Personal Responsibility at all levels: “A community is like a ship; everyone ought to be prepared to take the helm – Henrik Ibsen” One of the most significant qualities of effective leader development cultures is that leaders at all levels take the responsibility to develop others into future leaders in their respective spheres of influence. This is not limited to top management only. When this becomes part of culture, a self-sustaining process of leader development is established. In Procter & Gamble, historically advancement of executives was based on, besides other factors, the number and quality of leaders that the executive had developed and the type of key positions they now occupy.

Personal Relationships: When leaders take personal responsibility, they also invest in developing a personal relationship with the future leaders. Many executive leaders have regular “1:1’s” with the future leaders and have personal time with them when visiting businesses outside the HQ. These 1:1’s are not business review meetings – they are on top of them. They are not “issue resolution” meetings – they are for the purpose of growing the personal relationship in the backdrop of business. These meetings could be simple 1 hour conversations once every month, supplemented by more time when face to face. This is the closest to a “collegial” relationship that can happen inside the organization structure – a type of relationship that is critical to learning and growth. This relationship not only contributes to the future leader learning from the experiences of the executive leader but also results in establishing a relationship based on mutual trust. Decision making in a mutually trusting relationship is not only fast, but also ensures alignment on strategic issues.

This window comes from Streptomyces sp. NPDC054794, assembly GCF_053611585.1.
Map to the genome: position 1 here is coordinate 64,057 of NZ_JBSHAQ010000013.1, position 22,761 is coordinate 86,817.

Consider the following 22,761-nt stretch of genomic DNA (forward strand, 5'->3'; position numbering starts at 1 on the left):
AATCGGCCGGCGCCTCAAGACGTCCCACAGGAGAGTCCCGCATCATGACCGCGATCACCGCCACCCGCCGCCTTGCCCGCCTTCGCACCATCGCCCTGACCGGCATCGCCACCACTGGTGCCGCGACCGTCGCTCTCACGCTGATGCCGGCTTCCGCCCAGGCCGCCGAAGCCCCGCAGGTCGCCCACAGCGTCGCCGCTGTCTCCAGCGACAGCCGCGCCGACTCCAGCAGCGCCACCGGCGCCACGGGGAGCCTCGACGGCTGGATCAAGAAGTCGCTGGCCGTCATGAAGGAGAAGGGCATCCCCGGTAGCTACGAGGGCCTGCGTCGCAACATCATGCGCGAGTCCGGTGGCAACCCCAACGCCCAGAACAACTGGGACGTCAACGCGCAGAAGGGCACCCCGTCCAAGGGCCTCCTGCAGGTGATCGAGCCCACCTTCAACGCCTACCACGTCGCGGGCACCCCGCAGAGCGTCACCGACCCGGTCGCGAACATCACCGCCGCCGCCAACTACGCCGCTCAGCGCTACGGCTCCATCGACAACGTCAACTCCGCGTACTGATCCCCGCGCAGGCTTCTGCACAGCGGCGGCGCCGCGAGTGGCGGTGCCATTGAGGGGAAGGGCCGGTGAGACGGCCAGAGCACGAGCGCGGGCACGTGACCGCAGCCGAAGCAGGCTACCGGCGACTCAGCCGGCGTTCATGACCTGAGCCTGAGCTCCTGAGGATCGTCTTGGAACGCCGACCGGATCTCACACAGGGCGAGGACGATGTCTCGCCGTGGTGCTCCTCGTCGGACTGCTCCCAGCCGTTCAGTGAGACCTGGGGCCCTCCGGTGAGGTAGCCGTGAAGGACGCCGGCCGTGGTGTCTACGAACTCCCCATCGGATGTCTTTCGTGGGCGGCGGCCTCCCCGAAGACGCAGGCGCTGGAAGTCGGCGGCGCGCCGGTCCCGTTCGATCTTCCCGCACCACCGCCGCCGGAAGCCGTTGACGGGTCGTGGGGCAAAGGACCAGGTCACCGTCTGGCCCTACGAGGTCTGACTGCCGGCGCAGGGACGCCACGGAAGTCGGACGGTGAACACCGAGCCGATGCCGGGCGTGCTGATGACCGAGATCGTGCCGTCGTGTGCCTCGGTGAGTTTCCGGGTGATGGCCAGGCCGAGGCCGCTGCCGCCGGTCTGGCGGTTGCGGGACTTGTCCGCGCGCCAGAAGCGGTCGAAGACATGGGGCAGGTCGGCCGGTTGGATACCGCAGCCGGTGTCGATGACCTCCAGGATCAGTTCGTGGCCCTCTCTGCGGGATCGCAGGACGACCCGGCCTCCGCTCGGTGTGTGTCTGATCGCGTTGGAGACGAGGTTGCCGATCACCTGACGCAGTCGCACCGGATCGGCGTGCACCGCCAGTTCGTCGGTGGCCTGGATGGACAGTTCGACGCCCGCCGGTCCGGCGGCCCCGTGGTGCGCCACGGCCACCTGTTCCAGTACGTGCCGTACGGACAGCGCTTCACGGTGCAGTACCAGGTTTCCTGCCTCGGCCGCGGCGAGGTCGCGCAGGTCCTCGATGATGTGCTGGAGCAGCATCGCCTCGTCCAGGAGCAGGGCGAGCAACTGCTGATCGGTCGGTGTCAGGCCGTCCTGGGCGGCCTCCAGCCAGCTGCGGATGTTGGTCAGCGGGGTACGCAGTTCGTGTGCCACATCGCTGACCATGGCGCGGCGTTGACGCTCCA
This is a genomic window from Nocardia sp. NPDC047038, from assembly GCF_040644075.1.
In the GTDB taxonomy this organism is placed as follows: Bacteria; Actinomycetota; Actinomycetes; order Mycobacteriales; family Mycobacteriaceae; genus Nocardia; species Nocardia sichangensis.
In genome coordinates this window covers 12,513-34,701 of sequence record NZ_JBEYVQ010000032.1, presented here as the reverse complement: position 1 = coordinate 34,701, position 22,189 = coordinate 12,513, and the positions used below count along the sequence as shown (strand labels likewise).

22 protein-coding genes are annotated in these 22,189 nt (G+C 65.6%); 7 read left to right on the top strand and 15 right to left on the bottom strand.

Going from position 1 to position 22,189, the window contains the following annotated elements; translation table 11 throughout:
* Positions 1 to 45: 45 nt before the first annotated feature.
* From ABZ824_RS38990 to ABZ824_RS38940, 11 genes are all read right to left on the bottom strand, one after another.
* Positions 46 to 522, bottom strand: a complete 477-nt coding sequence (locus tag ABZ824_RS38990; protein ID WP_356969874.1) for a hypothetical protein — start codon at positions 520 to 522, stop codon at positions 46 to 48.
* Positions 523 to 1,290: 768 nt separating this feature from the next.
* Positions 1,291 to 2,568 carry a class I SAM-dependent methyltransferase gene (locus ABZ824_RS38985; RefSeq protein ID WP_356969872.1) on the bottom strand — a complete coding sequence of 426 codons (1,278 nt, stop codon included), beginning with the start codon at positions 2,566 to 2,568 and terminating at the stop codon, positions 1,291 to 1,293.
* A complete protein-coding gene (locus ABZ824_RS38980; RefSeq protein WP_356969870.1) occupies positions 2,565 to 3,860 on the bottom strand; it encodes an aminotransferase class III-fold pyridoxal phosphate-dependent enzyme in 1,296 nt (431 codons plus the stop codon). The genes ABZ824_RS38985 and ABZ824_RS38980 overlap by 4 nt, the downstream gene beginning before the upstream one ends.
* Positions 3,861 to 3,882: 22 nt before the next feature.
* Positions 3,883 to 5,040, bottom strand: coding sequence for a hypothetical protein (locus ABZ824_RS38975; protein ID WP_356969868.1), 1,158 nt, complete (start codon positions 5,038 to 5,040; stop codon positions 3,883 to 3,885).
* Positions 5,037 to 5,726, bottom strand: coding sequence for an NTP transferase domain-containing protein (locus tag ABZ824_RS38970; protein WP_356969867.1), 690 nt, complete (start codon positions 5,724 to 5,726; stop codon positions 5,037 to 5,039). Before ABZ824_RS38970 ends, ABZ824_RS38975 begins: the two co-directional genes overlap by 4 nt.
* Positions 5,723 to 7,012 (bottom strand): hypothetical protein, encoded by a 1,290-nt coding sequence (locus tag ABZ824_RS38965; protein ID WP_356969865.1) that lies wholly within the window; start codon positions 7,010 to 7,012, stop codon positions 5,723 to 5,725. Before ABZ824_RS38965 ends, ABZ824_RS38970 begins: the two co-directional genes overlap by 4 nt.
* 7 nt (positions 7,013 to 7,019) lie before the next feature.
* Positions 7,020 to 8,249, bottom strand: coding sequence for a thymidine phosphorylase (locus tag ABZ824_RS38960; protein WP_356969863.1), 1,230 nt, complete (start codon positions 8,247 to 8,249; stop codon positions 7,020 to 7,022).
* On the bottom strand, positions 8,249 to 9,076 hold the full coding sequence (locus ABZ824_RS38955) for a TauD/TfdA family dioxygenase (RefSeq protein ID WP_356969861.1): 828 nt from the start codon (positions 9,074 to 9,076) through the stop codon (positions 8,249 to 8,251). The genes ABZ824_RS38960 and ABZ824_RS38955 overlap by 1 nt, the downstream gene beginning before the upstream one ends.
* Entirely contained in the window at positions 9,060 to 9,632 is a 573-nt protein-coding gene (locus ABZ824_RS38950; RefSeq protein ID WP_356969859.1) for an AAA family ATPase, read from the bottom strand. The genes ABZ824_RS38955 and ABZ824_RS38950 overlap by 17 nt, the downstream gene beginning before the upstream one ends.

Experience as the basis for development: The single biggest differentiator between great leader development cultures and others lies in the degree of reliance on formative experiences for the growth of future leaders. Some companies like GE, P&G and others have a formal process for planning the assignments of their high potentials so that they acquire over time, with increasing responsibility, the experiences – business, functional and geographic that will make them suitable for higher level roles. For example, working with largest customers, most difficult but promising geographical markets, businesses in turn-around situations, working with joint venture partners, managing in volatile markets, etc., all form the character and muscles of future leaders. Morgan McCall in his book, “High Flyers” details the core elements of powerful experiences that lead to the growth of leaders.

Strong link to Business Strategy: It is commonly accepted that businesses must place their strongest leaders on the most strategic battle fronts. What is less obvious is the dual realization that such strategic battle fronts offer the best learning experiences for future leaders and that leader development can be linked closely with business strategy to make the best use of leadership capability a business possesses. The best of the companies translate their business strategy into leadership challenges and select the leaders who can benefit most by facing such challenges successfully. For example, if international expansion is a major strategic front for a business, it is also a great opportunity for that business to develop its future leaders in this area. This opportunity serves in two ways – offers the best learning grounds and also develops the leaders of future with the right experiences.